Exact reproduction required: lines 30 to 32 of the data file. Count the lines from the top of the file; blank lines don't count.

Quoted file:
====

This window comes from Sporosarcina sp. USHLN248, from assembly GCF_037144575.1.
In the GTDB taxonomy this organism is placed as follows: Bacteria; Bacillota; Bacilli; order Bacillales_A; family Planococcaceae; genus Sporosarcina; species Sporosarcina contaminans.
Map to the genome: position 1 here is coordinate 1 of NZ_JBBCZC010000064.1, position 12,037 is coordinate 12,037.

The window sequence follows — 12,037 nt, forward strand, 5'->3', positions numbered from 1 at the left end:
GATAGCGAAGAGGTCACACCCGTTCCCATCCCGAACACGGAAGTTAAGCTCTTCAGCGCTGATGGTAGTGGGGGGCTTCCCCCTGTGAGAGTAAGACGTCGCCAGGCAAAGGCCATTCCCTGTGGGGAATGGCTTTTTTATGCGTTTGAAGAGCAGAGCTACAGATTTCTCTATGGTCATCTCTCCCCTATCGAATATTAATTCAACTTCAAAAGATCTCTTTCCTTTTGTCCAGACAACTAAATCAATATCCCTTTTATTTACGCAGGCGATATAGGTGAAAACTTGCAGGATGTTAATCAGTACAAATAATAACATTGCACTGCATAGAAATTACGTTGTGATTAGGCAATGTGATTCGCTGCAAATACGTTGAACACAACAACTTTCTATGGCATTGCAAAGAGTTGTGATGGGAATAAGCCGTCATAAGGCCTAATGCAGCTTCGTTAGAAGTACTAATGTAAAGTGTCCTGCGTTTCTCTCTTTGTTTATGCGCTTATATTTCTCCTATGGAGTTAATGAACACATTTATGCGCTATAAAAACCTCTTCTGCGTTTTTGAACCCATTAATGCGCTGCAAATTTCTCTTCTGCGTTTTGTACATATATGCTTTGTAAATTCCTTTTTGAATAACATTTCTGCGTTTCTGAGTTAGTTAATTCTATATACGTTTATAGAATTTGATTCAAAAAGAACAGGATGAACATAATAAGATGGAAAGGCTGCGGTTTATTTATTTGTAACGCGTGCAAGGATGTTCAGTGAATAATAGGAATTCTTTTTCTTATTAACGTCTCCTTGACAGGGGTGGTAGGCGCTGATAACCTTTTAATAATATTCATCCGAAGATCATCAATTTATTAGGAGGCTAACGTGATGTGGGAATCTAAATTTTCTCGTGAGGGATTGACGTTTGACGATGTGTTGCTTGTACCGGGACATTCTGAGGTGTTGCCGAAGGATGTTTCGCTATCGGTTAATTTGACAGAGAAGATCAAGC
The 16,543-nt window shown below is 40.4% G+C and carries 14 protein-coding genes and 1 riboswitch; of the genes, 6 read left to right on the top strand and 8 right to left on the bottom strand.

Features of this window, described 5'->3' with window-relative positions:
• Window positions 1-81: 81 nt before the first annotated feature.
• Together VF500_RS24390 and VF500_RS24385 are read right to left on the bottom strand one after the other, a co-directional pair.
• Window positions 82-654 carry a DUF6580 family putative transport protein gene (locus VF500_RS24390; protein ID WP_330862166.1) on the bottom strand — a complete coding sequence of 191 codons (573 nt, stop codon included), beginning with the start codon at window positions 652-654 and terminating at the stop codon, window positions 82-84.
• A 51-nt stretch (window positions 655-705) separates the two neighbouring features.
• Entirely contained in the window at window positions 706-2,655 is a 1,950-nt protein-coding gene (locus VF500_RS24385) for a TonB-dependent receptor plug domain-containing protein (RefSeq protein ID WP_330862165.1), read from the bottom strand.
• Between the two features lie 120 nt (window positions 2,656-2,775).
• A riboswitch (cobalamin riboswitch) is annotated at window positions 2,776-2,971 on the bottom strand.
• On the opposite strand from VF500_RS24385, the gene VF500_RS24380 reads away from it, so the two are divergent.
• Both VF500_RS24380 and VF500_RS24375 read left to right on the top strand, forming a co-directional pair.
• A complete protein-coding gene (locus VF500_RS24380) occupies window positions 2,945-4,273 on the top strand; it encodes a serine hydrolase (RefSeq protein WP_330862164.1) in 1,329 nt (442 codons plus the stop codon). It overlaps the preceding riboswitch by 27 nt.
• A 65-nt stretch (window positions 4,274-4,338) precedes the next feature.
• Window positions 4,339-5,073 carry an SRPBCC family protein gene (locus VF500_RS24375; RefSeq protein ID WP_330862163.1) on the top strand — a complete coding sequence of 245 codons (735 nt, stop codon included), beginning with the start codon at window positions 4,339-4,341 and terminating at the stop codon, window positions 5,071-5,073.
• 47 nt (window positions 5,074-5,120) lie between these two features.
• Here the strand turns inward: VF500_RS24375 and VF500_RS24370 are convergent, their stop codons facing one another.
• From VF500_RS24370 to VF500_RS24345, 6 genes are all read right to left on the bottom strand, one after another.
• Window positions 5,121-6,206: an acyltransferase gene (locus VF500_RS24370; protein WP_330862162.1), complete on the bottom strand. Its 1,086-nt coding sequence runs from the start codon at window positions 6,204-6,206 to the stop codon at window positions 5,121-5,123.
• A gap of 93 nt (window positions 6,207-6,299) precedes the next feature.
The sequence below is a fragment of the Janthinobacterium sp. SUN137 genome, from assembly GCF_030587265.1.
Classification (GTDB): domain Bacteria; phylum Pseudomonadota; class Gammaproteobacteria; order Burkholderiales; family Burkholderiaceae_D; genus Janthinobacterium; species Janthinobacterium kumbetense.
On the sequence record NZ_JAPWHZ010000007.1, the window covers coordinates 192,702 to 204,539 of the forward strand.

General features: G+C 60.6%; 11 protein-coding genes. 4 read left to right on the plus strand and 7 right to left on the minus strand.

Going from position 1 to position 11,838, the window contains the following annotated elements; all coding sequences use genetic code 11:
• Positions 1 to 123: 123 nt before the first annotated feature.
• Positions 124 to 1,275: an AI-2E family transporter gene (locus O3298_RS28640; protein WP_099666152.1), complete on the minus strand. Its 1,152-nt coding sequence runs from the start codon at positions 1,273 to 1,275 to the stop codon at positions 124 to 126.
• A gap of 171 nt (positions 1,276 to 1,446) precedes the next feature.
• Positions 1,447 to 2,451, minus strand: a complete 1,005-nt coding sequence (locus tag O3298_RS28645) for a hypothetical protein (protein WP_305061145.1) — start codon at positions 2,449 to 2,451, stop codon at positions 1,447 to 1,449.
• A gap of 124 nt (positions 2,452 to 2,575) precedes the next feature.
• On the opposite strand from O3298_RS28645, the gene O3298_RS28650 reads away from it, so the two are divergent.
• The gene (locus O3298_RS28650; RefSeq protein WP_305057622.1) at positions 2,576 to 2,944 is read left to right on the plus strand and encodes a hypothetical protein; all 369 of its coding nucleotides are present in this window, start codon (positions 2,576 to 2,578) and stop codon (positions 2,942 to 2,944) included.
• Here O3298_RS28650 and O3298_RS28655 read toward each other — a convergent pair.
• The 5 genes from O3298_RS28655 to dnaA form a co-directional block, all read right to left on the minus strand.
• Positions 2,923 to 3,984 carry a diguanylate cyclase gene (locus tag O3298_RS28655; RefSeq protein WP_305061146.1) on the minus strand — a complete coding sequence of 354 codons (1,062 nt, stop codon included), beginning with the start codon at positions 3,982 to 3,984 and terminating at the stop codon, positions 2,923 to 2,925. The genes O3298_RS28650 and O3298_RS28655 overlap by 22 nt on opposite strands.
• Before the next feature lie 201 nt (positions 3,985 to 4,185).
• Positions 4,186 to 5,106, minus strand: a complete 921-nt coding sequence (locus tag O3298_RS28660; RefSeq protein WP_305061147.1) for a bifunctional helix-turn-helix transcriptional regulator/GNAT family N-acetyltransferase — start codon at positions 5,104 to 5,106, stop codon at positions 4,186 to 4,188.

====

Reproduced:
• Positions 1 to 123: 123 nt before the first annotated feature.
• Positions 124 to 1,275: an AI-2E family transporter gene (locus O3298_RS28640; protein WP_099666152.1), complete on the minus strand. Its 1,152-nt coding sequence runs from the start codon at positions 1,273 to 1,275 to the stop codon at positions 124 to 126.
• A gap of 171 nt (positions 1,276 to 1,446) precedes the next feature.